Today marks the 50th anniversary of the US Senate passage of the Civil Rights Act. Arguably the crown jewel of President Lyndon Johnson’s administration, the act prohibited discrimination based on race, religion or sex at the workplace or in places of public accommodation (this should sound familiar because many of the same provisions were codified into last month’s local non-discrimination ordinance).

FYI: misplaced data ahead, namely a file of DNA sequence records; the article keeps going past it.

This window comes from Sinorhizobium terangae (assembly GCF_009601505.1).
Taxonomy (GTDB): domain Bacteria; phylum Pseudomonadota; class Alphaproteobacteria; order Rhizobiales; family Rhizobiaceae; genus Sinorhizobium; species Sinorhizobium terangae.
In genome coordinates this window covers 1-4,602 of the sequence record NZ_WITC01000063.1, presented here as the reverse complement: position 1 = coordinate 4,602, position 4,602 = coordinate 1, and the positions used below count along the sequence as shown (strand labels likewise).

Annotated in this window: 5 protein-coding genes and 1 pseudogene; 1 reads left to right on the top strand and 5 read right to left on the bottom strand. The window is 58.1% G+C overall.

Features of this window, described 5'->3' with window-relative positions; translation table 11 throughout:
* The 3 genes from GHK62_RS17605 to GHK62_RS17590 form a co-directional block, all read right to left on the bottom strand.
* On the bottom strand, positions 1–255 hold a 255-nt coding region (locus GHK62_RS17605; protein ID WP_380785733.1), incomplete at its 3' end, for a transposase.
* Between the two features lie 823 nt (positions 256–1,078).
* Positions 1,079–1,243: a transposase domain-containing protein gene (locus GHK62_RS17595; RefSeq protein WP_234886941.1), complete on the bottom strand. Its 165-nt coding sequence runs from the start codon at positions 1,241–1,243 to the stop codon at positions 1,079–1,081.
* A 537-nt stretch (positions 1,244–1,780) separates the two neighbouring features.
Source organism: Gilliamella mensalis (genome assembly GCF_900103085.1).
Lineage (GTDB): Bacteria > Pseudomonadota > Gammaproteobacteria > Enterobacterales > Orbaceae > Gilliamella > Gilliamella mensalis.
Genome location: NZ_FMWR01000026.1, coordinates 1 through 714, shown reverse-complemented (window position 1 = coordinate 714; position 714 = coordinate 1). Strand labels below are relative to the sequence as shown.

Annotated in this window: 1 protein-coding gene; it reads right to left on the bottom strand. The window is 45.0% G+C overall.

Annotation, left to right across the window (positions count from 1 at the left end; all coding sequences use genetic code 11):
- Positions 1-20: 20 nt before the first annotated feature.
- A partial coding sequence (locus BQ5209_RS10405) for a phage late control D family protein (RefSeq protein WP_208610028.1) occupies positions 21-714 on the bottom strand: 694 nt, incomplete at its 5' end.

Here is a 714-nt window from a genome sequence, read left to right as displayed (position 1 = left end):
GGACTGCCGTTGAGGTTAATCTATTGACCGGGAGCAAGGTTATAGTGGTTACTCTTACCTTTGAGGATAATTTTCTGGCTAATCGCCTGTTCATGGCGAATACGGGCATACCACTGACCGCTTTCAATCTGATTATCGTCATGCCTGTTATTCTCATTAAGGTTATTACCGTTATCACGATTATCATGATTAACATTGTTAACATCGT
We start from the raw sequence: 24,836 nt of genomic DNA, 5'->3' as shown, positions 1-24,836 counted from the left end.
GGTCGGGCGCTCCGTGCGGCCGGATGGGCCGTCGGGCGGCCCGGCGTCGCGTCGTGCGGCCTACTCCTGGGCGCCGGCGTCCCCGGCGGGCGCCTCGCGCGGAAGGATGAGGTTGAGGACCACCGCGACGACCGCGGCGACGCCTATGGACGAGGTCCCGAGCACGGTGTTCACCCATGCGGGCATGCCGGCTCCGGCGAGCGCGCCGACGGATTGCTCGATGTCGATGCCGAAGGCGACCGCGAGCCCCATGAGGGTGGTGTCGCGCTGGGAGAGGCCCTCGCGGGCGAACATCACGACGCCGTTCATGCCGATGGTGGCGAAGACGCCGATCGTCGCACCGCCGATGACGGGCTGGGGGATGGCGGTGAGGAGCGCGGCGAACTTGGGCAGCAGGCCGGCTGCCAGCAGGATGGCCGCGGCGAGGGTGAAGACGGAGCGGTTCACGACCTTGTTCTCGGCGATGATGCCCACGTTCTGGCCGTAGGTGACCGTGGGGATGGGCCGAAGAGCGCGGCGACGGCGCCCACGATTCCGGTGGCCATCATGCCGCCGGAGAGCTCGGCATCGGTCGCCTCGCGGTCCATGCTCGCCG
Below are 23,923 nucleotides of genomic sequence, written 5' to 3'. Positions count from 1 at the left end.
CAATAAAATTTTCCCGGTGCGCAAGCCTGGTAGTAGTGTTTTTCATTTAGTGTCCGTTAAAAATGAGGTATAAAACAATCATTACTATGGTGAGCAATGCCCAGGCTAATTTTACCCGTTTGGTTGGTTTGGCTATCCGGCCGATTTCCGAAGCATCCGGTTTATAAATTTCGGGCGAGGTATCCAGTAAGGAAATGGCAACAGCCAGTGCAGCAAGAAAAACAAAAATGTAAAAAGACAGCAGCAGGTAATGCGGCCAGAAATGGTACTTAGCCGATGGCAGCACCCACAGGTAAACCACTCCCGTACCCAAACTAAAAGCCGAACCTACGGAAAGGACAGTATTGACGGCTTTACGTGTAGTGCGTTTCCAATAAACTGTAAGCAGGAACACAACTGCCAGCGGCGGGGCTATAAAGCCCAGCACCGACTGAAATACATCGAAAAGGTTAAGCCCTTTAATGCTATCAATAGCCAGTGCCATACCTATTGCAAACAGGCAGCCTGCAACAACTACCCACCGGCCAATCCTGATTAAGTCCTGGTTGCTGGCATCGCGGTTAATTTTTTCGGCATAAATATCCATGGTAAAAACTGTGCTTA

The US House had already passed the proposed bill in February of 1964 but it was not until June 19th of that year that the US Senate did the same, 73-27. The wide margin of victory was invaluable for avoiding a filibuster, which before the 1970s could only be ended by a cloture vote of 2/3rds (67 votes). Filibusters had previously been lodged against the 1957 and 1960 proposals, respectively, causing them to be watered down to a point of almost uselessness. Johnson, emboldened with massive public support following the death of his predecessor, sought to pass a comprehensive bill that would truly have come teeth. It also built upon nearly a decade of court rulings by endorsing the complete end of segregation in schools. For what it’s worth, Houston ISD did not finally integrate until 1970.